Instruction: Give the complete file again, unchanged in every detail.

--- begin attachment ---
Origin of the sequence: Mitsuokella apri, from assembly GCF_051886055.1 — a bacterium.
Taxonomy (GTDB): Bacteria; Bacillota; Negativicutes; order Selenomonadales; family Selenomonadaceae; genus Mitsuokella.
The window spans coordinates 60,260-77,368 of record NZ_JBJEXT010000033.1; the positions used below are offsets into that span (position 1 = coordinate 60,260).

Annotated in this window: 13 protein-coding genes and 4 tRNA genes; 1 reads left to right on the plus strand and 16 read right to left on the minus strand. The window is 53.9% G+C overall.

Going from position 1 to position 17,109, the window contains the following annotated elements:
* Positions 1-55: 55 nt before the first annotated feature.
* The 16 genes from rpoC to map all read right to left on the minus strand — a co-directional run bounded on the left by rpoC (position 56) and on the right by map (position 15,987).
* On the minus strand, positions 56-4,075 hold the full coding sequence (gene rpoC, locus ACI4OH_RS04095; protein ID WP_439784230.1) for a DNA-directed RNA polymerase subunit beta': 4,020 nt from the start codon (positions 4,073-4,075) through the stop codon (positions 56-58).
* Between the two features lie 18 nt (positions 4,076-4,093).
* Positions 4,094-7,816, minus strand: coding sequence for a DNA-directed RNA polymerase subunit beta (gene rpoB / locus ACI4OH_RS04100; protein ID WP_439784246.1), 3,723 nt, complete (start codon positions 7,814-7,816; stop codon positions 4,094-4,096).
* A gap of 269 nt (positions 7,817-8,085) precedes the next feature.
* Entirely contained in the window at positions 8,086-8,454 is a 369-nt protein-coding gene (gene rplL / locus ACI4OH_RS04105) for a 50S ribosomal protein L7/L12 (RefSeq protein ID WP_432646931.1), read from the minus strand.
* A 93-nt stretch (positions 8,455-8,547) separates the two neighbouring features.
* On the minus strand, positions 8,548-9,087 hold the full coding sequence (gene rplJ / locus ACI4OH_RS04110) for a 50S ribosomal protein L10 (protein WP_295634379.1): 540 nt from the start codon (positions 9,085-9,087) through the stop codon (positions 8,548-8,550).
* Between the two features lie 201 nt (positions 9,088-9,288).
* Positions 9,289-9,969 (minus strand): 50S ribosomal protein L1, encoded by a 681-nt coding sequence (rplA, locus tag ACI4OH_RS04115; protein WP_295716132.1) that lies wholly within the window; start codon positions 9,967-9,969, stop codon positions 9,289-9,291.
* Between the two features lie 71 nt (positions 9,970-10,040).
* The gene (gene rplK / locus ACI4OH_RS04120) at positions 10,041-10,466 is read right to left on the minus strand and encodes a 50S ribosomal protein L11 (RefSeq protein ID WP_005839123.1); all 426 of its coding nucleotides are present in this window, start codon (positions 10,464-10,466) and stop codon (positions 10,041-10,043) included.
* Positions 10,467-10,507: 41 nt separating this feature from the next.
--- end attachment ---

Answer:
Origin of the sequence: Mitsuokella apri, from assembly GCF_051886055.1 — a bacterium.
Taxonomy (GTDB): Bacteria; Bacillota; Negativicutes; order Selenomonadales; family Selenomonadaceae; genus Mitsuokella.
The window spans coordinates 60,260-77,368 of record NZ_JBJEXT010000033.1; the positions used below are offsets into that span (position 1 = coordinate 60,260).

Annotated in this window: 13 protein-coding genes and 4 tRNA genes; 1 reads left to right on the plus strand and 16 read right to left on the minus strand. The window is 53.9% G+C overall.

Going from position 1 to position 17,109, the window contains the following annotated elements:
* Positions 1-55: 55 nt before the first annotated feature.
* The 16 genes from rpoC to map all read right to left on the minus strand — a co-directional run bounded on the left by rpoC (position 56) and on the right by map (position 15,987).
* On the minus strand, positions 56-4,075 hold the full coding sequence (gene rpoC, locus ACI4OH_RS04095; protein ID WP_439784230.1) for a DNA-directed RNA polymerase subunit beta': 4,020 nt from the start codon (positions 4,073-4,075) through the stop codon (positions 56-58).
* Between the two features lie 18 nt (positions 4,076-4,093).
* Positions 4,094-7,816, minus strand: coding sequence for a DNA-directed RNA polymerase subunit beta (gene rpoB / locus ACI4OH_RS04100; protein ID WP_439784246.1), 3,723 nt, complete (start codon positions 7,814-7,816; stop codon positions 4,094-4,096).
* A gap of 269 nt (positions 7,817-8,085) precedes the next feature.
* Entirely contained in the window at positions 8,086-8,454 is a 369-nt protein-coding gene (gene rplL / locus ACI4OH_RS04105) for a 50S ribosomal protein L7/L12 (RefSeq protein ID WP_432646931.1), read from the minus strand.
* A 93-nt stretch (positions 8,455-8,547) separates the two neighbouring features.
* On the minus strand, positions 8,548-9,087 hold the full coding sequence (gene rplJ / locus ACI4OH_RS04110) for a 50S ribosomal protein L10 (protein WP_295634379.1): 540 nt from the start codon (positions 9,085-9,087) through the stop codon (positions 8,548-8,550).
* Between the two features lie 201 nt (positions 9,088-9,288).
* Positions 9,289-9,969 (minus strand): 50S ribosomal protein L1, encoded by a 681-nt coding sequence (rplA, locus tag ACI4OH_RS04115; protein WP_295716132.1) that lies wholly within the window; start codon positions 9,967-9,969, stop codon positions 9,289-9,291.
* Between the two features lie 71 nt (positions 9,970-10,040).
* The gene (gene rplK / locus ACI4OH_RS04120) at positions 10,041-10,466 is read right to left on the minus strand and encodes a 50S ribosomal protein L11 (RefSeq protein ID WP_005839123.1); all 426 of its coding nucleotides are present in this window, start codon (positions 10,464-10,466) and stop codon (positions 10,041-10,043) included.
* Positions 10,467-10,507: 41 nt separating this feature from the next.